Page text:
Bitcoin Code – Crypto Trading Bot Review by Traders
Bitcoin Code Full Review: What Is It and Why Never Use It
In this Bitcoin Code review, we will deconstruct the myth the con artists built around the so-called crypto bot. We will analyse their lies, and explain why users should avoid the Bitcoin Code platform.
The creation of Bitcoin in 2009 was a big bang for the contemporary crypto industry. There are thousands of cryptocurrencies today, and their number keeps growing. They are making new communities, changing the financial systems, and making a lot of people rich.
Hearing the stories about people who made thousands or even millions of dollars from Bitcoin without doing much, many people become interested. Crypto trading bots are especially attractive to them because bots are able to automate trading and work without human interference.
Unfortunately, crypto trading robots are the waters where the industry’s pirates often cruise as well. These criminals know that people would like to become rich without investing much money or time to learn about crypto.
So, the criminals make fake platforms, promising the Moon to attract unsuspecting people. Those who fall for their lies, end up robbed and disturbed by the international criminals.
Bitcoin Code is one of the scamming crypto bots, and we will now provide evidence for such a statement.
Risks of Trading With Bitcoin Code
There are no pros to Bitcoin Code. There are only risks and downsides:
- Creation of an international criminal group
- No algorithm
- Unethical marketing strategy
- No safety protocols
- Countless evidence of money and data theft
- No licenses
What Is Bitcoin Code Trading Bot and Why Was It Blacklisted?
There is a big difference between what Bitcoin Code really is and what it claims to be. Before we start exposing the truth, let’s first see what they’ve got to say.
Allegedly, Bitcoin Code is a platform whose algorithm can automate the process of trading with cryptocurrencies. The algorithm is reportedly AI-based. Also, the platform is easy to use and beginner-friendly.
Apart from the algorithm, the platform connects users with “licensed” brokers from around the world. These people provide knowledge and expertise that additionally increases the chances of profit for Bitcoin Code’s users.
Some of the fake reviews that praise Bitcoin Code even mention a possibility of customization and backtesting. However, we don’t get much more than a vague mention.
There is nothing unique about Bitcoin Code. It is a copy-paste fraud, using the same deception techniques as dozens of other scammy crypto bots.
Bitcoin Code has more than 20 cloned websites. They all share similar domains and almost the same amateur web design.
The Story of Steve McKay
Finally, there is the controversy of the developing team behind Bitcoin Code. In the “About us” section on one of Bitcoin Code websites, we don’t find any names. On the contrary, we are reading about “a team of experts” with years of experience on Wall Street and in the Silicone Valley.
But, one of the affiliate reviews tells a story of certain Steve McKay. He is presented as the founding father of the platform. Steve McKay is a genuine person, and his LinkedIn profile shows that he has been a successful business developer for several decades.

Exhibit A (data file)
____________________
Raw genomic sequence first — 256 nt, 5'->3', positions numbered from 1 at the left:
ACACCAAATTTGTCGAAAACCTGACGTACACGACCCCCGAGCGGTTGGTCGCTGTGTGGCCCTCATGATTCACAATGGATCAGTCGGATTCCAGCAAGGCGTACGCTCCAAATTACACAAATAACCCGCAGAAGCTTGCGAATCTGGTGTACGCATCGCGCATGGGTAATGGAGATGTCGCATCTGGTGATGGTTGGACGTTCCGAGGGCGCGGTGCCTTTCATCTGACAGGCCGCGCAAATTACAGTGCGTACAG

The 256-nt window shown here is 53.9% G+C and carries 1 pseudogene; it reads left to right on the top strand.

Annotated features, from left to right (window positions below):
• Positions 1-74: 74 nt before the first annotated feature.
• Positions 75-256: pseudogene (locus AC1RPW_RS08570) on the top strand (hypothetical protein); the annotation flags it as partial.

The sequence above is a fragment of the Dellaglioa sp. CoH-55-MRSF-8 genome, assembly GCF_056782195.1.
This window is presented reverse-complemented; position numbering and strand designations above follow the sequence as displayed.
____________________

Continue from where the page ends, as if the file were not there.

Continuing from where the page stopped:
However, in the list of his achievements, there is no mention of the Bitcoin Code crypto bot.
Besides, there is evidence that the scammers used free stock images and fake videos of people presenting as this businessman. So, McKay isn’t fictional, but he obviously has nothing to do with this platform.
Bitcoin Code Web Platform Review
The app is absolutely free to use. Moreover, it is available only for desktop devices. There is no mention of available features, other than the Live Trading and Stop Loss option.
The app has a demo mode.
According to some of the reviews, the Bitcoin Code “algorithm” has a profit close rate of over 85%. In reality, PCR usually ranges between 55% and 70%. Every person experienced in the crypto trade knows that. Thus, Bitcoin Code’s 85% is a clear overestimation and a lie.
The minimum deposit a user needs to make to use Bitcoin Code is €250. The withdrawals are promised within 24 hours. However, we don’t know which payment service providers are supported.
The bot “trades” with Litecoin (LTE), Ethereum (ETH), Bitcoin (BTC), and Ripple (XRP).
As is usually the case with scammy crypto bots, there are dozens of friendly affiliate “reviews”, but a lot of important information is missing. For instance, there is nothing about how exactly withdrawals are processed. Also, there are no educational materials and tutorials.
Security: Does Bitcoin Code Have Licences and Safety Protocols?
Out of all cyber security measures contemporary crypto platforms use, Bitcoin Code talks about the SSL certificate. It is true that this type of encryption protects third parties from accessing the user data on the platform. However, it does not protect users from the website itself. And that is where the greatest peril lies in this case.
Allegedly, the brokers working for Bitcoin Code have CySEC licenses. There is no proof this is true. Besides, why would licensed brokers work free of charge? How would the platform – which reportedly doesn’t charge any service fees either – pay for their services? The context of nonsense tells us that all this information is a lie.
Scam Evidence: A Long List of Bitcoin Code Mischiefs
Now, let’s inspect the long history of Bitcoin Code’s fraudulent activities.